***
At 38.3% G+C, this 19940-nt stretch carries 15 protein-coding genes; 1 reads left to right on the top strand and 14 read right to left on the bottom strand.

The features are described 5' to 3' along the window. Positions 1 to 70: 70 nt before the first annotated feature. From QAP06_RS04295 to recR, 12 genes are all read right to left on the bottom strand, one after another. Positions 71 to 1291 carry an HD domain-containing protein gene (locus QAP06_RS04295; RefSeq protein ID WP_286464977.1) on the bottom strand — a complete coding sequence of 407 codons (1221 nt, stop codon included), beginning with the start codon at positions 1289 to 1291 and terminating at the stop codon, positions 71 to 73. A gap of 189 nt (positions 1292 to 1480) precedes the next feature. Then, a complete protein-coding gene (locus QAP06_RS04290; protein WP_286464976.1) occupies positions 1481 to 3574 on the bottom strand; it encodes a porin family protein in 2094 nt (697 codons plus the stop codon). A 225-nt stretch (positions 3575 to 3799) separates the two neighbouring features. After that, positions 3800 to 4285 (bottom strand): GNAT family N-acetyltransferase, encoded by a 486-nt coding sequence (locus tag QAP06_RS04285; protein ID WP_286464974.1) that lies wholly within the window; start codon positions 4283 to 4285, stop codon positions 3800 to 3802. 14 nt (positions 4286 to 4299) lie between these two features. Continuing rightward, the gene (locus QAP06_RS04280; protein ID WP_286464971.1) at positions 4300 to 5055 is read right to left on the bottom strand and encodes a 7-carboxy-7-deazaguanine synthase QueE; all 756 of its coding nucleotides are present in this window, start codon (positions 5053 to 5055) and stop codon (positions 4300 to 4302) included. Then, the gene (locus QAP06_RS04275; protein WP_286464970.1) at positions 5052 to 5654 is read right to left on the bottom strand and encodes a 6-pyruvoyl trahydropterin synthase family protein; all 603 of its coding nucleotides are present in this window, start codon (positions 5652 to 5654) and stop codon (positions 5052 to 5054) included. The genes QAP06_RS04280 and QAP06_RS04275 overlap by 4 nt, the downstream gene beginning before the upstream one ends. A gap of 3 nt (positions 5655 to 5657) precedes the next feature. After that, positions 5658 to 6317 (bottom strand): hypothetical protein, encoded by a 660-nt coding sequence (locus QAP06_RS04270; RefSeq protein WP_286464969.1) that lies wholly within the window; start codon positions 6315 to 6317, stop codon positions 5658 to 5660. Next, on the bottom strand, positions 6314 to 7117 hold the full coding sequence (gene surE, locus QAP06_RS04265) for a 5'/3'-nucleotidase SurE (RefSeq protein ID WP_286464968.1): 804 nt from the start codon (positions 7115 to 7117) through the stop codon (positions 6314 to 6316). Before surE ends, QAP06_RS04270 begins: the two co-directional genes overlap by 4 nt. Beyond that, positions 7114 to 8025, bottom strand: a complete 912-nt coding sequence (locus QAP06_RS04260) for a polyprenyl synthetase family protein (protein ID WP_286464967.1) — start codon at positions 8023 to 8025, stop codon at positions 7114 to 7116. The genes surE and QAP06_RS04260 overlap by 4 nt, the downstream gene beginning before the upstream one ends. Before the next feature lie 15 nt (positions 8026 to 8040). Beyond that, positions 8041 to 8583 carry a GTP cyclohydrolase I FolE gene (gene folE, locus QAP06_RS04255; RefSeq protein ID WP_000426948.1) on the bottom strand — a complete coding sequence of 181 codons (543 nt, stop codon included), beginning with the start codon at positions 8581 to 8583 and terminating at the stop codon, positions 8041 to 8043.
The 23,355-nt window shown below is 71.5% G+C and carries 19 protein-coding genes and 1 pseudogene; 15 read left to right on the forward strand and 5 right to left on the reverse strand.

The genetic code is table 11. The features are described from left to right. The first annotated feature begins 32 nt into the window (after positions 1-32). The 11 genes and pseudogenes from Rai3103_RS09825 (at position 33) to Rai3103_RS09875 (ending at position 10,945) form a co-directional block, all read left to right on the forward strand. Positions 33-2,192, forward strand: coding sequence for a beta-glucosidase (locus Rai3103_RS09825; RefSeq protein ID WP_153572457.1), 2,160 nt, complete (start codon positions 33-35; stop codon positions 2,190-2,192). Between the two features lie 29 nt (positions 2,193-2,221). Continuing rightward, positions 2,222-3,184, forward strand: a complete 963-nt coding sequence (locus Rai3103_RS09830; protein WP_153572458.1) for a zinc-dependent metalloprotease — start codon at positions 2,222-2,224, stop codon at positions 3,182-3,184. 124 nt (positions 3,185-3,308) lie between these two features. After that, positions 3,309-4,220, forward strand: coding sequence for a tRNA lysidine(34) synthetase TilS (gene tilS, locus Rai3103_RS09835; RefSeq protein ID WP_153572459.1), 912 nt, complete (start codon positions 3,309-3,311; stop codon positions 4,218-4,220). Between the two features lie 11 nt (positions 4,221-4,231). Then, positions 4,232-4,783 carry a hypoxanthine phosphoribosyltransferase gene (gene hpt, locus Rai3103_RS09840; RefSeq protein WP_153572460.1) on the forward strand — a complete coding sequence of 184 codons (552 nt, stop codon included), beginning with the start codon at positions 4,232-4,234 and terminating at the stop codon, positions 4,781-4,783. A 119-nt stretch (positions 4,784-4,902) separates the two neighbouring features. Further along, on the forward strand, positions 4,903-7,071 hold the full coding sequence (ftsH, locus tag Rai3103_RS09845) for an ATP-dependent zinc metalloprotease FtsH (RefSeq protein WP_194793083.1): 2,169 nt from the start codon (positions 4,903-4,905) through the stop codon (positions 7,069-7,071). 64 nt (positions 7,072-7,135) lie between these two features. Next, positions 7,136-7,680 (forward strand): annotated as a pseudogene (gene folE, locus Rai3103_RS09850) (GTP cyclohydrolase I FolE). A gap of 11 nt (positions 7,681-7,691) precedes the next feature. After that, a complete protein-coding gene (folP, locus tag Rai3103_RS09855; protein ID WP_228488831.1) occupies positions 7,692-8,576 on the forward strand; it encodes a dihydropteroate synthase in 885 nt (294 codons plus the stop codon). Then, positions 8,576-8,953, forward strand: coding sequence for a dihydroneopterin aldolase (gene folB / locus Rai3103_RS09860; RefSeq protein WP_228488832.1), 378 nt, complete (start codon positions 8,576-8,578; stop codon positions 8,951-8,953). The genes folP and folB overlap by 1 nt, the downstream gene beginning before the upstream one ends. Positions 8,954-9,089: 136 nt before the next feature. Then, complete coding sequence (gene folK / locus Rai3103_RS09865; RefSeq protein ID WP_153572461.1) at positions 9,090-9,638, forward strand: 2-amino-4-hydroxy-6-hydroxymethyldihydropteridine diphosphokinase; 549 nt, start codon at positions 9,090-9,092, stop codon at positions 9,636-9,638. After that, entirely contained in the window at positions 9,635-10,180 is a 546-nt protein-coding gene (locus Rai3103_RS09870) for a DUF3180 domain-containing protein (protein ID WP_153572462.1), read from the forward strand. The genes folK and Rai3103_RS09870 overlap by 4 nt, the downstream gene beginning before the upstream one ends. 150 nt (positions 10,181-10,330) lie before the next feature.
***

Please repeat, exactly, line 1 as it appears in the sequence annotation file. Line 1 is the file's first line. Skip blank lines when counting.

At 38.3% G+C, this 19940-nt stretch carries 15 protein-coding genes; 1 reads left to right on the top strand and 14 read right to left on the bottom strand.